— Appears in: Journal of the Department of English , vol. 32 no. 1-2 2005; (p. 101-111) Australian Studies Now : An Introductory Reader in Australian Studies 2007; (p. 49-60)
A Failure of Craft Ben Kostival , 2005 single work review
— Appears in: Antipodes , June vol. 19 no. 1 2005; (p. 102)

— Review of Three Dog Night Peter Goldsworthy , 2003 single work novel
Deep and Meaningful Journey to Oblivion Helen Elliott , 2003 single work review
— Appears in: The Weekend Australian , 27-28 September 2003; (p. 7)

— Review of Three Dog Night Peter Goldsworthy , 2003 single work novel
Good Medicine Katharine England , 2003 single work review
— Appears in: The Advertiser , 4 October 2003; (p. 11)

— Review of Three Dog Night Peter Goldsworthy , 2003 single work novel
When Cultures Collide Nicola Walker , 2003 single work review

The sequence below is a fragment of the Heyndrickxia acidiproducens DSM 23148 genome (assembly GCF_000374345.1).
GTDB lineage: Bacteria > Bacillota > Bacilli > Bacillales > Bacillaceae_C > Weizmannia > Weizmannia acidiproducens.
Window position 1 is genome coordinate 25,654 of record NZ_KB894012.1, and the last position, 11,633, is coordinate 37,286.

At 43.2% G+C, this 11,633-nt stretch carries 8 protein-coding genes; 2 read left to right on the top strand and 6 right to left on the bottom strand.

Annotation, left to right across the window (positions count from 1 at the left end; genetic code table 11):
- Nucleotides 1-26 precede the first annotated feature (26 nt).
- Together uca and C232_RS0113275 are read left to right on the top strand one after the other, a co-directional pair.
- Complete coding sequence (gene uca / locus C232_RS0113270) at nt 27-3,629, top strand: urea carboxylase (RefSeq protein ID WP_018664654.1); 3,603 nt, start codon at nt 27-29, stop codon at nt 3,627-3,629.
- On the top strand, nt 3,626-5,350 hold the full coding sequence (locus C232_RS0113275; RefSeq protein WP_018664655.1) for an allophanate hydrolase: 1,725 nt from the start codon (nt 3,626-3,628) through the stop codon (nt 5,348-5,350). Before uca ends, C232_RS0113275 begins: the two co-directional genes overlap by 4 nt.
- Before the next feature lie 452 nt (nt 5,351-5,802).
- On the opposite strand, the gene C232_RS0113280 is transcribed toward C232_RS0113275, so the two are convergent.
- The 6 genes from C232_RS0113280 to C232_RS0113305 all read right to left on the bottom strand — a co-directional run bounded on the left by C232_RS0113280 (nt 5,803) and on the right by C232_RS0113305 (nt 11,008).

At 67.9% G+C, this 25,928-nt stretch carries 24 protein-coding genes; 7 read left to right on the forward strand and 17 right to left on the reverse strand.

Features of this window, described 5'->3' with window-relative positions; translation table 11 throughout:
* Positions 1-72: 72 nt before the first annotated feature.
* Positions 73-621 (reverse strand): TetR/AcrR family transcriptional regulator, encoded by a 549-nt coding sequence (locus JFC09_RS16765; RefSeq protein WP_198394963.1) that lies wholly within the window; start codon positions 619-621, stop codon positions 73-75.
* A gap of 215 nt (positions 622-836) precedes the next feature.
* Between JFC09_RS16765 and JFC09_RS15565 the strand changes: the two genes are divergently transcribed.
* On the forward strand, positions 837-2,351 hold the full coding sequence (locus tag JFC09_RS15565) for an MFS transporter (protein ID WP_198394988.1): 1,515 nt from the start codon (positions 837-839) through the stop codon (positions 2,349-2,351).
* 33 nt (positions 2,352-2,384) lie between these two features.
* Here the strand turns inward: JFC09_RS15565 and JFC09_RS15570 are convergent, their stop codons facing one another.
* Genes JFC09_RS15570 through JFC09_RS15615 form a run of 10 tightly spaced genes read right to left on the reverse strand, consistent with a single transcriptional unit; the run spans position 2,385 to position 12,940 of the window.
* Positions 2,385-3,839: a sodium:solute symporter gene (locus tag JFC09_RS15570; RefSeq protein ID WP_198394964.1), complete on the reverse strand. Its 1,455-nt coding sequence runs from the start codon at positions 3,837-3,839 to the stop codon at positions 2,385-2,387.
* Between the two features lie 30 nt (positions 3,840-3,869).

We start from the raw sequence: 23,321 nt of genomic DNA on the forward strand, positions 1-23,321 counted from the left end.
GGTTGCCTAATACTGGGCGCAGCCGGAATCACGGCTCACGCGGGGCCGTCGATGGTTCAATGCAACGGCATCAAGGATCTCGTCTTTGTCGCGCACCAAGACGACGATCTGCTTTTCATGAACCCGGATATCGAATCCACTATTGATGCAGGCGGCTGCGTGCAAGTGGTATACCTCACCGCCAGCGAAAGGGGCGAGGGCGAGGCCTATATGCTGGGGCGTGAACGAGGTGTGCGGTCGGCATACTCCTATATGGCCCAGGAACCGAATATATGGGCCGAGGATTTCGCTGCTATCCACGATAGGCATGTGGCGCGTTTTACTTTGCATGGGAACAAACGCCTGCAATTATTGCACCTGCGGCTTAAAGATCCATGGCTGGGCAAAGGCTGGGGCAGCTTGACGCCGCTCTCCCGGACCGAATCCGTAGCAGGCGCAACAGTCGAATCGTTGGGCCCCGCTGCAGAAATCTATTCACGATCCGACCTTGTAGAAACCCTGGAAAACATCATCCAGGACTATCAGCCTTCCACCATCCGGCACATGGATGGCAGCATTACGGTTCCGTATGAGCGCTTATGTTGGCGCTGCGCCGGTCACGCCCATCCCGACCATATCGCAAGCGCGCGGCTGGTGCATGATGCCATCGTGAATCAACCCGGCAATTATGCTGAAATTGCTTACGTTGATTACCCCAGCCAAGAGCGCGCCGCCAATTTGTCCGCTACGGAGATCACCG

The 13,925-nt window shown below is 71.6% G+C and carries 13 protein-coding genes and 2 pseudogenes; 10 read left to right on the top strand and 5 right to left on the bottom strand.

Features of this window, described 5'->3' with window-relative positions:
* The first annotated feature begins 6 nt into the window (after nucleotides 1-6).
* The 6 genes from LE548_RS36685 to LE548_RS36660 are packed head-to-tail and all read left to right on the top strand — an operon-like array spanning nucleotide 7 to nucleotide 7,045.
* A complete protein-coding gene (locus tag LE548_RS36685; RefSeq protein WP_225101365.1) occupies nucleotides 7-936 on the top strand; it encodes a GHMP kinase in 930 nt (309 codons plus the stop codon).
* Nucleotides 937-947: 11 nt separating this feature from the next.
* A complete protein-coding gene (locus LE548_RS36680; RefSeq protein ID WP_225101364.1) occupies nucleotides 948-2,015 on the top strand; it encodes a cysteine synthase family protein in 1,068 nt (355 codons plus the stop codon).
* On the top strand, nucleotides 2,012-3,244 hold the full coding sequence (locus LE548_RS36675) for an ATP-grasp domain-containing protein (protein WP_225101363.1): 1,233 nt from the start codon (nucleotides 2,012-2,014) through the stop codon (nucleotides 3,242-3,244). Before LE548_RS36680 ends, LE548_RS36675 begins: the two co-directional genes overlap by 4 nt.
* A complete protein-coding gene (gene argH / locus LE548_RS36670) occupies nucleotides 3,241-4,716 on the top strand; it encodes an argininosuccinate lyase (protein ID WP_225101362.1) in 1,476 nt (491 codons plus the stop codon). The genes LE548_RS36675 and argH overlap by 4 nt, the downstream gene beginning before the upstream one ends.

— Appears in: The Age , 4 October 2003; (p. 5)

— Review of Three Dog Night Peter Goldsworthy , 2003 single work novel
A Better Class of Self-Deception James Ley , 2003 single work review
— Appears in: The Sydney Morning Herald , 18-19 October 2003; (p. 15)

— Review of Three Dog Night Peter Goldsworthy , 2003 single work novel
Corrosive Passion Giselle Bastin , 2003 single work review
— Appears in: The Adelaide Review , November no. 242 2003; (p. 24)

— Review of Three Dog Night Peter Goldsworthy , 2003 single work novel
Novel Lifestyle Chris Brice , 2003 single work column
— Appears in: The Advertiser , 20 September 2003; (p. 15)
Cooking from an Old Recipe David Gilchrist , 2003 single work column
— Appears in: The Canberra Times , 27 September 2003; (p. 3a)
Literary Names Give Award Fresh Life James Hall , 2004 single work column
— Appears in: The Australian , 30 April 2004; (p. 15)
The Courier-Mail Book of the Year Rosemary Sorensen , 2004 single work column
— Appears in: The Courier-Mail , 11 September 2004; (p. 10)
Human Stories Phil Brown , 2005 single work column
— Appears in: Brisbane News , 2 - 8 March no. 528 2005; (p. 27)
Last amended 28 Oct 2014 16:08:33